Doctor’s orders: Is the pH of your facial cleanser important?

Even if you don’t have a multi-step skincare routine at your disposal, a facial cleanser is a must. It’s as fundamental as soap for your body.

Washing your face should be a comfortable experience that leaves your skin feeling refreshed. Despite the connotation that cleansing is removing the build-up of oil, dirt and pollutants on the surface of your complexion, it’s never meant to make your skin feel overly tight or dry. If your face feels like someone’s trying to pull it to the back of your skull after each wash, there’s something very wrong with the cleanser you’re using.

The issue likely boils down to the fact that you’re using a cleanser with a pH that is too high, or too alkaline. Healthy skin has an acidic pH, ranging around 4.2 to 5.6. This is because your skin has an acid mantle that keeps the pH low. Your acid mantle is a film secreted by your sebaceous glands. This coats your skin to keep bacteria, including those that perpetuate acne, and other harmful substances out. Using a facial cleanser with a higher pH will subsequently disrupt your skin’s acid mantle, which, in turn, allows for bacteria to breed and cause complexion issues to worsen.

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importance of low ph cleanser
The Su:m 37 Miracle Rose Cleansing Stick is a popular low pH option, formulated with actual rose petals for gentle exfoliation. (Photo: Soko Glam)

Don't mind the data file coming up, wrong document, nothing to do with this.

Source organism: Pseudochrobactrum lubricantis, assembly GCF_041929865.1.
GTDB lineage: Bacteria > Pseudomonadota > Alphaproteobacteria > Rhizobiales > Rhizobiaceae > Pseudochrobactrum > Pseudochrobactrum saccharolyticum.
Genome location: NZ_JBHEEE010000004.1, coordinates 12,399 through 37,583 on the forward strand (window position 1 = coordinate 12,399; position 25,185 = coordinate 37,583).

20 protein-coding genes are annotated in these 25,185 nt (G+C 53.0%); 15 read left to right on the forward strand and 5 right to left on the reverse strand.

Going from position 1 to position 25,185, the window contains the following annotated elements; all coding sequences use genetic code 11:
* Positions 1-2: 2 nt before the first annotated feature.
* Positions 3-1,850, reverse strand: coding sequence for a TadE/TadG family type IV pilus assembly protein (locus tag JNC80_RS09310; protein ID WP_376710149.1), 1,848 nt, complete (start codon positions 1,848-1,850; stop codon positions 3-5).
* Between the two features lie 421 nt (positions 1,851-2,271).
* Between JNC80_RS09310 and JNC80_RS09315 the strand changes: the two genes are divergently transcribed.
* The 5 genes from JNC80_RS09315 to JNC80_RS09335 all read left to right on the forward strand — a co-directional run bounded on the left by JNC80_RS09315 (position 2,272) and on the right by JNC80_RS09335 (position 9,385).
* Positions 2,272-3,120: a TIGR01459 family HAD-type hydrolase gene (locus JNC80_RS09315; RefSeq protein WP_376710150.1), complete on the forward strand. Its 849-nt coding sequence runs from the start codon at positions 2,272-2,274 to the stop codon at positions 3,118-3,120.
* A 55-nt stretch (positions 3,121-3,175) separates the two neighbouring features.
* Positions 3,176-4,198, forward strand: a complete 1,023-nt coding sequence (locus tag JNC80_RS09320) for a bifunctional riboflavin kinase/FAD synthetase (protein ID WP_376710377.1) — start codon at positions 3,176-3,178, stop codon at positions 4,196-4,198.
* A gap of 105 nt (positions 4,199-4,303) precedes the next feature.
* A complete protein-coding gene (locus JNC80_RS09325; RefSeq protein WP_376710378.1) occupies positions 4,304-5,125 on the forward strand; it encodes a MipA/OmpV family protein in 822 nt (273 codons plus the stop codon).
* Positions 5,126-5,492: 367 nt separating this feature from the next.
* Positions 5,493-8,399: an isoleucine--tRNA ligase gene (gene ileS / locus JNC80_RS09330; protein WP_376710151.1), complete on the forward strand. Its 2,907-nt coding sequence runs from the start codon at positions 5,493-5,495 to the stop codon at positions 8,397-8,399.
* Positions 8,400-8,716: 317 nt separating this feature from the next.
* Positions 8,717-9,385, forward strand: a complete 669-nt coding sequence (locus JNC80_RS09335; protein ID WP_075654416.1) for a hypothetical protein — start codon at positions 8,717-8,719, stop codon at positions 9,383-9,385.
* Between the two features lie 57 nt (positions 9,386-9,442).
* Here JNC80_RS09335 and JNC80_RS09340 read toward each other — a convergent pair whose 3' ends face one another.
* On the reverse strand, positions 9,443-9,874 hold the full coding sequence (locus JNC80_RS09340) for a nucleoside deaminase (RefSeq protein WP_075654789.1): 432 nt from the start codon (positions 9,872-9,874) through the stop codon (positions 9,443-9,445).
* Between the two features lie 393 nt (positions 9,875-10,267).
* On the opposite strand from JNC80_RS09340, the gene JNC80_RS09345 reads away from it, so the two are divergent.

“A high pH cleanser also contains a lot of detergent-based soaps, and this doesn’t just strip off dirt, but also moisturising oils from the skin, causing irritation,” explains Dr Naelong Wong of Hada Labo Taiwan. Those with dry skin ought to be cringing right about now.

It all sounds like fear-mongering babble. After all, if it ain’t broke, why fix it? Factoring this into your choice of facial cleanser would mean an added step to watch out for, and it’s not the easiest since a pH level isn’t something most brands readily include on the label.

The Glossier Milky Jelly Cleanser is another favourite, and its incredibly gentle too. (Photo: Glossier)

Since a facial cleanser is the beginning of your skincare regimen, having something that’ll bolster, and not hinder your acid mantle could be the answer you need to absolving skin issues like acne. Luckily, quick Google searches easily draw up pH levels of a multitude of cleansers on the market. For those not willing to make the swap just yet, Dr Wong suggests that using a pH-adjusting toner can balance the skin after a wash.

In short, the pH of your cleanser and toner — the dynamic duo of bare minimum skincare — is important, and it’s borderline unavoidable. Be good to your acid mantle, and make the swap to a low pH facial cleanser, and see just how it improves your complexion over time.

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